Top 10 Reasons To Make Sure You Contact RNC

Top Ten Reasons to Make Sure You’ve Contacted the RNC
— Also time to put your Reps. on notice that you oppose Juvenile Injustice bill

ACTION for June 1, 1999: Make sure you’ve called, e-mailed, or sent a fax to Jim Nicholson of the Republican National Committee. [A sample letter is printed below.] You can reach Mr. Nicholson at:

Phone– 202-863-8500, 863-8700
E-mail– [email protected]
Fax– 202-863-8774, 863-8820

Furthermore, you should contact your Representatives in their home districts over this week and tell them you oppose the anti-gun juvenile crime bill. You can also leave a message for them at their national offices in the Capitol by calling toll-free at 1-888-449-3511 or by calling the regular number at 202-225-3121.

Finally, check out the GOA web page at to get a legislative summary (and complete voting records) of the anti-gun provisions that were stuck into the Senate juvenile injustice bill (S. 254).

Top Ten Reasons Why You Need to Make Sure You’ve Contacted the Republican Party

10. Because according to news reports, Senate (Republican) Majority Leader Trent Lott “could have prevented Lautenberg’s [gun control] amendment from even coming to a vote.” 1 One White House official was pleasantly “shocked and surprised” that Lott allowed the vote. (Sen. Lott not only brought the juvenile crime bill to the floor, he voted for it– even after all the anti-gun amendments were attached to it.)

9. Because the top Republican leader in the House, Speaker Denny Hastert (R-IL), is endorsing gun control and vigorously pushing the anti-gun crime bill to the floor for a vote. 2

8. Because the powerful Judiciary Committee Chairman in the House, Republican Rep. Henry Hyde (IL), is supporting a wide array of new gun control proposals. 3

7. Because the Republican Chairman of the House Subcommittee on Crime, Rep. Bill McCollum (FL), is also supporting 2nd Amendment restrictions that are in the juvenile crime bill. 4

6. Because Republican and House Majority Leader Dick Armey (TX) has endorsed instant registration checks on private sales at gun shows. 5

5. Because House Republican Whip, Rep. Tom DeLay (TX)– who is normally an opponent of gun control– has now stated he “favor[s]” some of the gun rights restrictions in the juvenile bill. 6

4. Because a majority of Republicans (31 yeas v. 23 nays) voted for the anti-gun juvenile bill in the Senate.

3. Because Senate Minority Leader Tom Daschle has stated that, “There may not be much difference between Democrats and Republicans anymore.” 7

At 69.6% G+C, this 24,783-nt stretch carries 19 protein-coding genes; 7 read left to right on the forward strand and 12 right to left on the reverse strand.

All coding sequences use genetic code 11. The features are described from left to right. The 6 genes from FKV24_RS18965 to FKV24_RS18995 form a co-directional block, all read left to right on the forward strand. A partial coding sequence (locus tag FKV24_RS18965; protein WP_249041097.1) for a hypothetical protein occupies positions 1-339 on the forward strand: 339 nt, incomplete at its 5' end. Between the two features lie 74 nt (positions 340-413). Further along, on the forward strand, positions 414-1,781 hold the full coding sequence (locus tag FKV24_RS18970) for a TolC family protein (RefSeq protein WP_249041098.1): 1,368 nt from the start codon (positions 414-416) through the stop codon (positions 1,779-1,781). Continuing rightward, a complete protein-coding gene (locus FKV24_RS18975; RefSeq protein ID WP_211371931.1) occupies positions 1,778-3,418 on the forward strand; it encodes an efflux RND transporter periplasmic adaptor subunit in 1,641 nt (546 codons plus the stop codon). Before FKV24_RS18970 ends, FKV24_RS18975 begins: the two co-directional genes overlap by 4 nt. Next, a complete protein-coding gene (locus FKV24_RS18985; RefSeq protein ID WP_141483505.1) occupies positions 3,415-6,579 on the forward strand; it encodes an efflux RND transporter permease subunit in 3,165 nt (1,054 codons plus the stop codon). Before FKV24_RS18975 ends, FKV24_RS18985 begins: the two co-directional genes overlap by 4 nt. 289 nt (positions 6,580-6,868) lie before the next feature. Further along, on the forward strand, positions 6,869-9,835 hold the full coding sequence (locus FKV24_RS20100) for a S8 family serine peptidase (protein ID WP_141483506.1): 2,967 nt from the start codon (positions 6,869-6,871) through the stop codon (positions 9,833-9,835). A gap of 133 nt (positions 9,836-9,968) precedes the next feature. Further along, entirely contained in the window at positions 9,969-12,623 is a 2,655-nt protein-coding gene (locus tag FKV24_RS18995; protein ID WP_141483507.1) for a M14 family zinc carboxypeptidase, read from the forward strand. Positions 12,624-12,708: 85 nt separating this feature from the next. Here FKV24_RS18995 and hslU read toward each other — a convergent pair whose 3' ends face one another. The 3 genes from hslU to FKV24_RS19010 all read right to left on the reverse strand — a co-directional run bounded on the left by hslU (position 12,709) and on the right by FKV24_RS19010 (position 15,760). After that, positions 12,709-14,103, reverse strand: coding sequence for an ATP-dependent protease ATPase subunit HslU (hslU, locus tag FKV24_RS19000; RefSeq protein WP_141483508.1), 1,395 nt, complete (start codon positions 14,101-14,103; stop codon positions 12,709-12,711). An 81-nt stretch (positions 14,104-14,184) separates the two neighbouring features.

2. Because Republicans have completely abandoned the very voters that helped put them into the majority in 1994.


1. Because the Republican Party “spin-meisters” in Washington, DC are claiming that grassroots folks like yourself aren’t really upset about the gun control that passed in the Senate. 8

Dear Mr. Nicholson:

Words can not express the outrage that I feel over what Republicans in the U.S. Senate just did to gun owners’ rights. Watching Republicans stumble over themselves to violate their oath of office and pass restrictions upon the 2nd Amendment was simply disgusting.

The media says there has been a public “mood shift” following the Colorado shooting. But that’s just a figment of their collective imagination. A new poll released by the Denver Rocky Mountain News on May 20 showed that “Gun-control opinions [are] unchanged” following the Littleton tragedy.

The poll found that a full 65-percent of Coloradans FAVOR allowing decent citizens to carry concealed firearms. This is barely down from the 66 percent figure that was taken in February– a difference well within the margin of error.

So why then have Republicans run for the tall grass? Why have they betrayed their oath of office to sacrifice my constitutional rights on the altar of gun control?

While I probably disagree with Senate Democratic leader Tom Daschle most of the time, he hit the nail on the head just recently. On May 19, he said, “There may not be much difference between Democrats and Republicans anymore.”

Indeed, if there is “no difference” between the two parties legislatively, then why should I make a distinction between the two monetarily? Moreover, why should I make any distinction at all– like at the ballot box? Please tell me.




1 Jake Tapper, “Whole Lott o’ blamin’ goin’ on,” Salon Magazine, May 24, 1999.

2 Laurie Kellman, “GOP Allows More Gun Control Votes,” Associated Press, May 19, 1999.

3 Lance Gay, “House leaders support gun bill,” The Washington Times, May 26, 1999.

4 Juliet Eilperin, “House Leaders Back Gun Control,” The Washington Post, May 26, 1999.

5 Laurie Kellman, “House GOP Nixes Quick Vote on Guns,” Associated Press, May 26, 1999.

6 “Gun control debate shifts to House,” AllPolitics, May 24, 1999.

7 Laurie Kellman, “GOP Makes More Gun Concessions,” Associated Press, May 20, 1999.

8 Donald Lambro, “GOP ponders fallout from gun-control vote,” The Washington Times, May 25, 1999.